So many people seem to be confused or put off by the name of my blog. Frankly, it has a lot to do with story, so let me explain.
Every good film suggests a world that is bigger than just what you see in the film. Think about the bug city from "A Bug's Life". You got the feeling there was so much stuff going on beyond the edges of the frame that it really felt like a real place and added to the believability and immersion of the film. So that's part of the name - to suggest something bigger, more interesting than just a blog.
There are a lot of great animation and storyboard blogs already. Their names usually contain references to animation or aspects of our business - pencils, paper, animation, storyboarding, etc. So, just when you are coming up with ideas for movies, your first instinct should always be to go 180 degrees AWAY from what everyone else has already done. Once the world has "Finding Nemo", don't make another fish movie. It's already been done well - capture the audience's imagination in a different way. And by giving my blog a weird name, I tried to ensure it wouldn't get confused with the other blogs out there, or be accused of following in their footsteps.
Also, in story things should never literally be what they are. What I mean is that if you have to board a scene of two people falling in love, don't set the scene over a candlelit dinner. Play out the scene of two people falling in love as they fix a leaky pipe. Or help a friend move out of his apartment. Or while they attempt to hitchhike cross-country. And to me the same thing applies to Blogs. Don't literally suggest a "blog". Everyone KNOWS it's a blog. So suggest something different. Suggesting two things instead of one is always better.
Lastly, there's a valuable lesson the be learned in the fact that a lot of people have told me that "they just don't get" the name of the blog. If people don't get something, don't argue with them. Listen to them. I've worked with some directors that really believed in their idea (which is good) to the extent that they wouldn't hear it when people said they were confused (which is bad). We would say in the storyroom that we didn't get it, and the director would argue with us. Fair enough. Then when we took it out in front of the public for test screenings, the public didn't seem to get it. Sometimes a director, at this point, will start saying that the audience just didn't get it but the "real" public will when it's released. Or that only a few tweaks need to be made instead of big changes. It's understandable - they've put a lot of work in and the thought of big changes, when the end is in sight, can be overwhelming, and certainly weren't encouraged by our previous management because it would be economically devastating. Don't get me wrong, you should never "let" the public tell you how to make your movie, but it's pretty apparent when they connect with something and when they don't. They can't tell you how to fix it, obviously, but they are good at identifying problem areas.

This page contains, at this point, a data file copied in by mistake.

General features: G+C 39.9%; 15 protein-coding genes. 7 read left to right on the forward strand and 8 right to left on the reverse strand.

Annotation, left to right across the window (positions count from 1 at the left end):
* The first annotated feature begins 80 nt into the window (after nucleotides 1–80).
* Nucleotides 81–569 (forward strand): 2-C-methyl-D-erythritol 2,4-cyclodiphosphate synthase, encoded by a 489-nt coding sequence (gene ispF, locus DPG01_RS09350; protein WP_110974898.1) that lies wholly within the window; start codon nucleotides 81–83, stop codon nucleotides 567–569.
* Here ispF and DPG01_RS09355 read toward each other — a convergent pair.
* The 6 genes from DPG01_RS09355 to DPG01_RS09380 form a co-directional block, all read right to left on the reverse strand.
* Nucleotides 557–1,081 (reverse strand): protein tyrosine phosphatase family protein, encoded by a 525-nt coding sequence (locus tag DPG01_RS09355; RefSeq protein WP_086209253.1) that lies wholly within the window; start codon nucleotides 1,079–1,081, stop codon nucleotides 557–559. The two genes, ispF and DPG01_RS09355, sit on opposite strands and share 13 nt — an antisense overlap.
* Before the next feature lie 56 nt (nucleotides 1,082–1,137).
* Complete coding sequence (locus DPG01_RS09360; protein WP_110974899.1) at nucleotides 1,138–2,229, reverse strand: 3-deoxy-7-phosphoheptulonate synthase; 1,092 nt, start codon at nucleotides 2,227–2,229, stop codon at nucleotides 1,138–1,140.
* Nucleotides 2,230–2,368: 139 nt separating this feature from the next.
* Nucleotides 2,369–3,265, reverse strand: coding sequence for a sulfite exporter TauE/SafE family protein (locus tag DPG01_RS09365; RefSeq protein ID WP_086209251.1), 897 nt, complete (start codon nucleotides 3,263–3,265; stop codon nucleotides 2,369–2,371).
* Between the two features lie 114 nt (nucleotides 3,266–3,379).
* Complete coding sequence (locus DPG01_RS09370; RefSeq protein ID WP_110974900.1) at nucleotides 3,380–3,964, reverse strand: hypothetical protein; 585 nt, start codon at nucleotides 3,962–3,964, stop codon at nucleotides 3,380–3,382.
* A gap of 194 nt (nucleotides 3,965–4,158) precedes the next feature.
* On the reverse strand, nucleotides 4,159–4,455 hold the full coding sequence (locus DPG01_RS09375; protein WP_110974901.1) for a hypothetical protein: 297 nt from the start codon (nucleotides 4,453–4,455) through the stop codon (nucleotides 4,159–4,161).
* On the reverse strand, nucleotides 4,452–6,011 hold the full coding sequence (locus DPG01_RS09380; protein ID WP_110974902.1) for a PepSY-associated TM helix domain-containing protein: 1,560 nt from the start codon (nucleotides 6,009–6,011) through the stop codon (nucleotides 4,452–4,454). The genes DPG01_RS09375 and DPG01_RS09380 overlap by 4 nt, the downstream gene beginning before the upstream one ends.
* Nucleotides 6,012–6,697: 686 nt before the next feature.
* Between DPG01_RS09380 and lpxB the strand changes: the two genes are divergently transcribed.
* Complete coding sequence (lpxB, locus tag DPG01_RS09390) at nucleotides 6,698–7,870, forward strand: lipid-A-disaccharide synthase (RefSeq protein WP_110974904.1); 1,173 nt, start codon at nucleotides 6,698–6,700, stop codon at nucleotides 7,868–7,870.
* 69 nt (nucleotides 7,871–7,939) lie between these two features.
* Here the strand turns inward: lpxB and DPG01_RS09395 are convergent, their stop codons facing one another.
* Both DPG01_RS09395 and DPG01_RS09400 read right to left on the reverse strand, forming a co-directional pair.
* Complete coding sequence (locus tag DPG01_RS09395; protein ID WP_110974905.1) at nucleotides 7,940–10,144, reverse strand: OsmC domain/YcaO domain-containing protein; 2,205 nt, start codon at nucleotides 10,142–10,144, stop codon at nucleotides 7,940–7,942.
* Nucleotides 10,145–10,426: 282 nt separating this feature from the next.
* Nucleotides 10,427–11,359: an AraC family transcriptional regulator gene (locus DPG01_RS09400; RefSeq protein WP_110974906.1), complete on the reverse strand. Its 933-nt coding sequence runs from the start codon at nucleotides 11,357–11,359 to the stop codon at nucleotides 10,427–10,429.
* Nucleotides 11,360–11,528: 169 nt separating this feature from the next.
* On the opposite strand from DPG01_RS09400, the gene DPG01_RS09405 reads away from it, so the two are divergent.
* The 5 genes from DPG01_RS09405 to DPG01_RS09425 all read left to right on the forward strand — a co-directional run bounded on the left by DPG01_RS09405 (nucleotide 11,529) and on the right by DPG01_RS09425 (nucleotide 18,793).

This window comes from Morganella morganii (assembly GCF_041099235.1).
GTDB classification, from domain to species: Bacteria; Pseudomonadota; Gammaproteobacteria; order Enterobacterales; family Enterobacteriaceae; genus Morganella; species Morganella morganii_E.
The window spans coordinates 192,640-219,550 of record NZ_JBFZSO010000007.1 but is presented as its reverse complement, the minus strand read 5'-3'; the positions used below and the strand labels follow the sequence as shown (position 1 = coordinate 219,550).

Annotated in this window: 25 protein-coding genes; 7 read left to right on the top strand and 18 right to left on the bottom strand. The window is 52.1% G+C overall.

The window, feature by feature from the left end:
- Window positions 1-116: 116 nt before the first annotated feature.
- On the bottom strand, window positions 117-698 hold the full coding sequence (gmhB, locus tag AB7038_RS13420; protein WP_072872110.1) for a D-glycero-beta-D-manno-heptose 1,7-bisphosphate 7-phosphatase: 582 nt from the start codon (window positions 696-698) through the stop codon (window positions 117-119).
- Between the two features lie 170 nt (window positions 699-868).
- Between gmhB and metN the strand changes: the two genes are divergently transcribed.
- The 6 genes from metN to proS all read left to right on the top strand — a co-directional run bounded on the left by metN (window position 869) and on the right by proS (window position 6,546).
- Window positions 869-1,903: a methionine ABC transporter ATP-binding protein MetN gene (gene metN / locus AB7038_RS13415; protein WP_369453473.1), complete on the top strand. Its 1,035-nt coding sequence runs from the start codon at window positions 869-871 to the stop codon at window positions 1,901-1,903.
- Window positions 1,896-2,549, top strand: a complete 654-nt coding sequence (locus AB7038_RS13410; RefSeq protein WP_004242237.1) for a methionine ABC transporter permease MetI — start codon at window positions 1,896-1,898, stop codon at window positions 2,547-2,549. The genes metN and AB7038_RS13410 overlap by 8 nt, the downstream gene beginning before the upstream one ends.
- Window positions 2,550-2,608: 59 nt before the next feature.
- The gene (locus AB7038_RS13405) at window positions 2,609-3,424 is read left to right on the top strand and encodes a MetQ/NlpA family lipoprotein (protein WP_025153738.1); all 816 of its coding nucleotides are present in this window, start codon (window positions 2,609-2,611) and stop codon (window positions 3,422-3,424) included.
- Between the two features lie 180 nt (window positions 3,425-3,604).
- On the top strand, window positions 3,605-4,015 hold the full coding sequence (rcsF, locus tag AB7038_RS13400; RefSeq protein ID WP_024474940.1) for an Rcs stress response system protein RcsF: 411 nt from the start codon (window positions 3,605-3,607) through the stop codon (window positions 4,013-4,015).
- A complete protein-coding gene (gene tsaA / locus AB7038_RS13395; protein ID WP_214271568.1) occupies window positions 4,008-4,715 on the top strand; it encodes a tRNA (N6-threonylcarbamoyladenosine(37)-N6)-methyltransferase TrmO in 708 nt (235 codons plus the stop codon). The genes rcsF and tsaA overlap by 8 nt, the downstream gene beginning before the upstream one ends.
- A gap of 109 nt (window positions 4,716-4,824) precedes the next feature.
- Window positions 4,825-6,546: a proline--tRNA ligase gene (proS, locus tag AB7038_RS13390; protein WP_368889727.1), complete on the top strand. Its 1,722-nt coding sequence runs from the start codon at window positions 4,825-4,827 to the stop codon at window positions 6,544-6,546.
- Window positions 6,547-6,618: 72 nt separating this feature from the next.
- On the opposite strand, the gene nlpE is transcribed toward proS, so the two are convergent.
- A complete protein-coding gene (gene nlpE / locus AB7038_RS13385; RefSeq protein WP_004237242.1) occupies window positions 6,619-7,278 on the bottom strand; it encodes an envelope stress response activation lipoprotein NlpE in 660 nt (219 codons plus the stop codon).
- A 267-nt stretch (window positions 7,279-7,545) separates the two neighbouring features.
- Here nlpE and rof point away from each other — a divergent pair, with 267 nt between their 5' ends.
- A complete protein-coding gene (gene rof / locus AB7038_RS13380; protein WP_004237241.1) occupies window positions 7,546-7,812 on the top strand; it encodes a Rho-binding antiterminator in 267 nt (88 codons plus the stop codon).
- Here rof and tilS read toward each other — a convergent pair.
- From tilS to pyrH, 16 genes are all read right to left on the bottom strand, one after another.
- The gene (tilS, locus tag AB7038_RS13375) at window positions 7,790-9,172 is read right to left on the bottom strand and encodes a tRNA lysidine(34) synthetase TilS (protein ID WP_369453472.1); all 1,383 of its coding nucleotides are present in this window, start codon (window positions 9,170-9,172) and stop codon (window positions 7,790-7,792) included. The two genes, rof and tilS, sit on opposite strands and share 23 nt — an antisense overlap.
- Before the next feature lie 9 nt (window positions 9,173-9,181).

So I get that it's confusing. I hear you! But I won't change the name, we're stuck with it now. And the great thing about a blog is that I can make it my own personal thing - unlike a multi million dollar movie, which needs to appeal to a wide audience to return on it's investment.
Now if you find the INFORMATION on the blog confusing, well, THEN I will have failed. Always let me know on that score!
And it could be worse. I could play up this whole blog-as-a-temple thing to the point where it really wears thin and gets annoying. So thank your lucky stars!
Okay, I gotta go. Time to restock the oil in the magic lamps, slap on my fez, hop on my flying carpet, fly over to the oasis, enjoy my dinner of dates and figs, ride my camel back to my bedouin tent and get some sleep before the big sandstorm blows in tonight.